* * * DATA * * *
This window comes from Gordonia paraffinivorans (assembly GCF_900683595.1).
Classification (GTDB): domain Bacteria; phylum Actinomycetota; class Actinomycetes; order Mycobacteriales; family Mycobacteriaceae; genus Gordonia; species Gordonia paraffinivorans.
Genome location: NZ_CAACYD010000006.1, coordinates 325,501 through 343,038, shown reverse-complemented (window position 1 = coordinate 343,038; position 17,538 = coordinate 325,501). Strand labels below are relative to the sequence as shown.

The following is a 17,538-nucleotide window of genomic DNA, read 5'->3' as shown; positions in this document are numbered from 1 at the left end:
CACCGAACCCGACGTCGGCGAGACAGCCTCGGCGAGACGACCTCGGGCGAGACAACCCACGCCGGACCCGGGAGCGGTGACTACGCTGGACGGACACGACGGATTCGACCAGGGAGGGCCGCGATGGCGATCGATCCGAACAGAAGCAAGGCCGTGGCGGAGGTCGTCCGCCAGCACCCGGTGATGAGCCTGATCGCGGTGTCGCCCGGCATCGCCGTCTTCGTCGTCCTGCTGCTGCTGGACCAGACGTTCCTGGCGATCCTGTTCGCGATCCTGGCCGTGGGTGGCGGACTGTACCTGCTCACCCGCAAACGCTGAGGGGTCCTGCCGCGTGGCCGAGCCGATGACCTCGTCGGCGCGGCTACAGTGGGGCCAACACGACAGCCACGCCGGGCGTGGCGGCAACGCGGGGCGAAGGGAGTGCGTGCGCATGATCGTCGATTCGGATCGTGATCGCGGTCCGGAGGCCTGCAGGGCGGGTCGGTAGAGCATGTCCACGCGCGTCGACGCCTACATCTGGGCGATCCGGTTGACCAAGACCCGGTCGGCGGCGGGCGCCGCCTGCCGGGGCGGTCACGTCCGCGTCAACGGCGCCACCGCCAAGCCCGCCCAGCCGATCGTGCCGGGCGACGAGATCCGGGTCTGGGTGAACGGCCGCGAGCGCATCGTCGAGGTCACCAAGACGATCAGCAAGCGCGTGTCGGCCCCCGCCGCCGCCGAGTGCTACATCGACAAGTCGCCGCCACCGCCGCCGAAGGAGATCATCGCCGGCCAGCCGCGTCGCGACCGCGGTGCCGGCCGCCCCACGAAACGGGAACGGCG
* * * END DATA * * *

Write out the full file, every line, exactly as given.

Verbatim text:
This window comes from Gordonia paraffinivorans (assembly GCF_900683595.1).
Classification (GTDB): domain Bacteria; phylum Actinomycetota; class Actinomycetes; order Mycobacteriales; family Mycobacteriaceae; genus Gordonia; species Gordonia paraffinivorans.
Genome location: NZ_CAACYD010000006.1, coordinates 325,501 through 343,038, shown reverse-complemented (window position 1 = coordinate 343,038; position 17,538 = coordinate 325,501). Strand labels below are relative to the sequence as shown.

The following is a 17,538-nucleotide window of genomic DNA, read 5'->3' as shown; positions in this document are numbered from 1 at the left end:
CACCGAACCCGACGTCGGCGAGACAGCCTCGGCGAGACGACCTCGGGCGAGACAACCCACGCCGGACCCGGGAGCGGTGACTACGCTGGACGGACACGACGGATTCGACCAGGGAGGGCCGCGATGGCGATCGATCCGAACAGAAGCAAGGCCGTGGCGGAGGTCGTCCGCCAGCACCCGGTGATGAGCCTGATCGCGGTGTCGCCCGGCATCGCCGTCTTCGTCGTCCTGCTGCTGCTGGACCAGACGTTCCTGGCGATCCTGTTCGCGATCCTGGCCGTGGGTGGCGGACTGTACCTGCTCACCCGCAAACGCTGAGGGGTCCTGCCGCGTGGCCGAGCCGATGACCTCGTCGGCGCGGCTACAGTGGGGCCAACACGACAGCCACGCCGGGCGTGGCGGCAACGCGGGGCGAAGGGAGTGCGTGCGCATGATCGTCGATTCGGATCGTGATCGCGGTCCGGAGGCCTGCAGGGCGGGTCGGTAGAGCATGTCCACGCGCGTCGACGCCTACATCTGGGCGATCCGGTTGACCAAGACCCGGTCGGCGGCGGGCGCCGCCTGCCGGGGCGGTCACGTCCGCGTCAACGGCGCCACCGCCAAGCCCGCCCAGCCGATCGTGCCGGGCGACGAGATCCGGGTCTGGGTGAACGGCCGCGAGCGCATCGTCGAGGTCACCAAGACGATCAGCAAGCGCGTGTCGGCCCCCGCCGCCGCCGAGTGCTACATCGACAAGTCGCCGCCACCGCCGCCGAAGGAGATCATCGCCGGCCAGCCGCGTCGCGACCGCGGTGCCGGCCGCCCCACGAAACGGGAACGGCG